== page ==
Long also downplayed the effects of the sequester and said people he's met in Missouri are not feeling the pain of the cuts.

"I think that's different than it could be in some parts of the country, but we haven't seen any measurable effect here at all," he said.

Long's comments were made just days after Congress voted to shift money to the Federal Aviation Administration (FAA) to spare air traffic controllers from being furloughed under the sequester. That vote was seen as a victory for Republicans, as it took money from elsewhere in the Department of Transportation to avoid furloughs that were already causing flight delays.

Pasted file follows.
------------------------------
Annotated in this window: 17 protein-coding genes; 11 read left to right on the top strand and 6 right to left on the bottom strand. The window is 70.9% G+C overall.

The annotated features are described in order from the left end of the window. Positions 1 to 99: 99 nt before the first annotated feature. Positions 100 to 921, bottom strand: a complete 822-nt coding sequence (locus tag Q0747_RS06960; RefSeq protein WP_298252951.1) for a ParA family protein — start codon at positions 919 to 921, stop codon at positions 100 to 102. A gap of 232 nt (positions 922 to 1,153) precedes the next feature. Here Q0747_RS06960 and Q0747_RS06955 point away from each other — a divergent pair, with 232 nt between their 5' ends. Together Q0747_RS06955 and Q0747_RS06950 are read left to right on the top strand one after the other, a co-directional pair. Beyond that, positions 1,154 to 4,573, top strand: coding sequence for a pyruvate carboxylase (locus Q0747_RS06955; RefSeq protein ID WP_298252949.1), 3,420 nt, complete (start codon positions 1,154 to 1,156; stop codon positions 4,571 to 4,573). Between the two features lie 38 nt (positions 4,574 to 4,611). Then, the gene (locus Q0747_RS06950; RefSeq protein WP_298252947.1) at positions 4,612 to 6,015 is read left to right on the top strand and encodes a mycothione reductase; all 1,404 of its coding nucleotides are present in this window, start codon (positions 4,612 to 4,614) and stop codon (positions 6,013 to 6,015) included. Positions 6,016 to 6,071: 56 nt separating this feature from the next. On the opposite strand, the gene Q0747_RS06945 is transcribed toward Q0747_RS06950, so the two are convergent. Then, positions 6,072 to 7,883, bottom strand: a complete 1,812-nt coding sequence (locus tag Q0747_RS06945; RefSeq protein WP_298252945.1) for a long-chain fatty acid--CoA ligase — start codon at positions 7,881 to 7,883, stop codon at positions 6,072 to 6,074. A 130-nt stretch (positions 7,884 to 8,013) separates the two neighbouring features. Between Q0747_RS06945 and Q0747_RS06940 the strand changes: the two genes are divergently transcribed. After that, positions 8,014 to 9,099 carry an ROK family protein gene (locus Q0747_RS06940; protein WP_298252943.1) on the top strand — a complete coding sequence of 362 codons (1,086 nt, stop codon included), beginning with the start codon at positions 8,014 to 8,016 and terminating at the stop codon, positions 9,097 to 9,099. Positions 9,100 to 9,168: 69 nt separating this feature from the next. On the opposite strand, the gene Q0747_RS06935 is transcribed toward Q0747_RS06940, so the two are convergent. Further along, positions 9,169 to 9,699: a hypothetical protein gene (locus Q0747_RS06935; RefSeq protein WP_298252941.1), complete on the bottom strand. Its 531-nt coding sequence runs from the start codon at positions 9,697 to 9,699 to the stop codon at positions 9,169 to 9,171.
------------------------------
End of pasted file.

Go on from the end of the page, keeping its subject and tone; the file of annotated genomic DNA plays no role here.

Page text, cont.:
Democrats, in contrast, have been pushing for new taxes to help offset the sequester. Some Democrats also argued that Congress should pass a broader bill to mitigate the sequester, citing reduced services for children and lower-income Americans.